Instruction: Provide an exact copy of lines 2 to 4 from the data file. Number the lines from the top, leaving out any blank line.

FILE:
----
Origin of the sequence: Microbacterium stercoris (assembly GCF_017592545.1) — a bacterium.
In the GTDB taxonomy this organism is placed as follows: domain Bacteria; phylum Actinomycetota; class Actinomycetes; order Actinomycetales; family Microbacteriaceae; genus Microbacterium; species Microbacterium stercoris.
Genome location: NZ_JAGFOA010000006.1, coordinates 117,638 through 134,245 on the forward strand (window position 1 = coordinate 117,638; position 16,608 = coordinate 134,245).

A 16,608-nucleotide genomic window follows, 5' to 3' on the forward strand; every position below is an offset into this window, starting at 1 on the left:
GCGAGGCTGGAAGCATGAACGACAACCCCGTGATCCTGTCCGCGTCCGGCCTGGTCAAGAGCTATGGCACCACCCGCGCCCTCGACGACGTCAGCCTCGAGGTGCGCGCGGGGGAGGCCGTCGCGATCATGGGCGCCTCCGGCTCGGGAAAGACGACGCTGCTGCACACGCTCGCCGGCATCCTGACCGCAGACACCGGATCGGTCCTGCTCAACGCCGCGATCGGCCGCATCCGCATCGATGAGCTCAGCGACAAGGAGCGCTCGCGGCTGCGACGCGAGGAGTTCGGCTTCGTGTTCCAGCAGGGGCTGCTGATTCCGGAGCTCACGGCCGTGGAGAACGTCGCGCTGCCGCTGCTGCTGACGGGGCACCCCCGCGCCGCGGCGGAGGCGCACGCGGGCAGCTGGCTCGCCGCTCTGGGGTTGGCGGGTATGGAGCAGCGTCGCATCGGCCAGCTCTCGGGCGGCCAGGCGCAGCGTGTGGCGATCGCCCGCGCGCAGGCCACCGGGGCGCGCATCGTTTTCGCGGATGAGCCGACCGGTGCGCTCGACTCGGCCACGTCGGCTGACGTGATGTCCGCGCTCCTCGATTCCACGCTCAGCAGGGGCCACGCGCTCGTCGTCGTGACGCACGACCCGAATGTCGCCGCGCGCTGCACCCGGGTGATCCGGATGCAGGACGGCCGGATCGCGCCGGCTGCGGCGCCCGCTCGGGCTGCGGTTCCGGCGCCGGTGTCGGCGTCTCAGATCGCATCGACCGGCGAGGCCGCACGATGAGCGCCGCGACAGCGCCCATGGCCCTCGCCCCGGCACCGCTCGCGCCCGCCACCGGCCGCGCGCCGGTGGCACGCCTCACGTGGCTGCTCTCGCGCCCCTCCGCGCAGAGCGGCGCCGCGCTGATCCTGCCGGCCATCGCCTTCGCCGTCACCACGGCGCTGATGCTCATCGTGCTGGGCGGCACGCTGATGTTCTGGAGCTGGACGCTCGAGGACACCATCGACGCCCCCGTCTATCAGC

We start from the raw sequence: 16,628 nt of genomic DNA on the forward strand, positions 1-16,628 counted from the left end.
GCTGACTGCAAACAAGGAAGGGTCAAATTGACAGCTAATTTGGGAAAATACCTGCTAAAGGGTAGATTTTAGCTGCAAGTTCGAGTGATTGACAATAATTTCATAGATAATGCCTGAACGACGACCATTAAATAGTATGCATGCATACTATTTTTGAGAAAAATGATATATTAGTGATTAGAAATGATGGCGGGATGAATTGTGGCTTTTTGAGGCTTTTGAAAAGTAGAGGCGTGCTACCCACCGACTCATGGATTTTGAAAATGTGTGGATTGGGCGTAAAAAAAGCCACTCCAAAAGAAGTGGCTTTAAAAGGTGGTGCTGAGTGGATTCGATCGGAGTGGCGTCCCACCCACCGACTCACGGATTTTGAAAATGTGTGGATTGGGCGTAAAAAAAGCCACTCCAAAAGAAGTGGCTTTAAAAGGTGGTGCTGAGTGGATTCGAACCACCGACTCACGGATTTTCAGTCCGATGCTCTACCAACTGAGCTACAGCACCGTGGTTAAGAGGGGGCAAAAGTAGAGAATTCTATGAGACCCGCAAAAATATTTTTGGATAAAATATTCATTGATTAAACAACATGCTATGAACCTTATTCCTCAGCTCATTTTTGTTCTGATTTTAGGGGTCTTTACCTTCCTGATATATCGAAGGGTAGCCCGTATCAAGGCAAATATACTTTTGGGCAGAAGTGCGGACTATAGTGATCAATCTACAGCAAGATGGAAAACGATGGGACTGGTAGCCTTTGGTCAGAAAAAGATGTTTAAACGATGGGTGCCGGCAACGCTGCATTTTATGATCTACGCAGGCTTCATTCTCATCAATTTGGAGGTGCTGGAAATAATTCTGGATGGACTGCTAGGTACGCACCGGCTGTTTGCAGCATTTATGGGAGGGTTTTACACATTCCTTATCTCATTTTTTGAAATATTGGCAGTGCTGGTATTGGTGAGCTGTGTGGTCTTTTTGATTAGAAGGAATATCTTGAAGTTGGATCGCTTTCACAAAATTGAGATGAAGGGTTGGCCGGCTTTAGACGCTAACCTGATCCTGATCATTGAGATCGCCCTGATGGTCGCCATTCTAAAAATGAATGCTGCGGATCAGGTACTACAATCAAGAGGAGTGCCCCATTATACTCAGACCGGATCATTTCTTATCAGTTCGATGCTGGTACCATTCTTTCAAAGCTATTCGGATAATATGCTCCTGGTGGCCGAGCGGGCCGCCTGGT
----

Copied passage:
In the GTDB taxonomy this organism is placed as follows: domain Bacteria; phylum Actinomycetota; class Actinomycetes; order Actinomycetales; family Microbacteriaceae; genus Microbacterium; species Microbacterium stercoris.
Genome location: NZ_JAGFOA010000006.1, coordinates 117,638 through 134,245 on the forward strand (window position 1 = coordinate 117,638; position 16,608 = coordinate 134,245).

A 16,608-nucleotide genomic window follows, 5' to 3' on the forward strand; every position below is an offset into this window, starting at 1 on the left: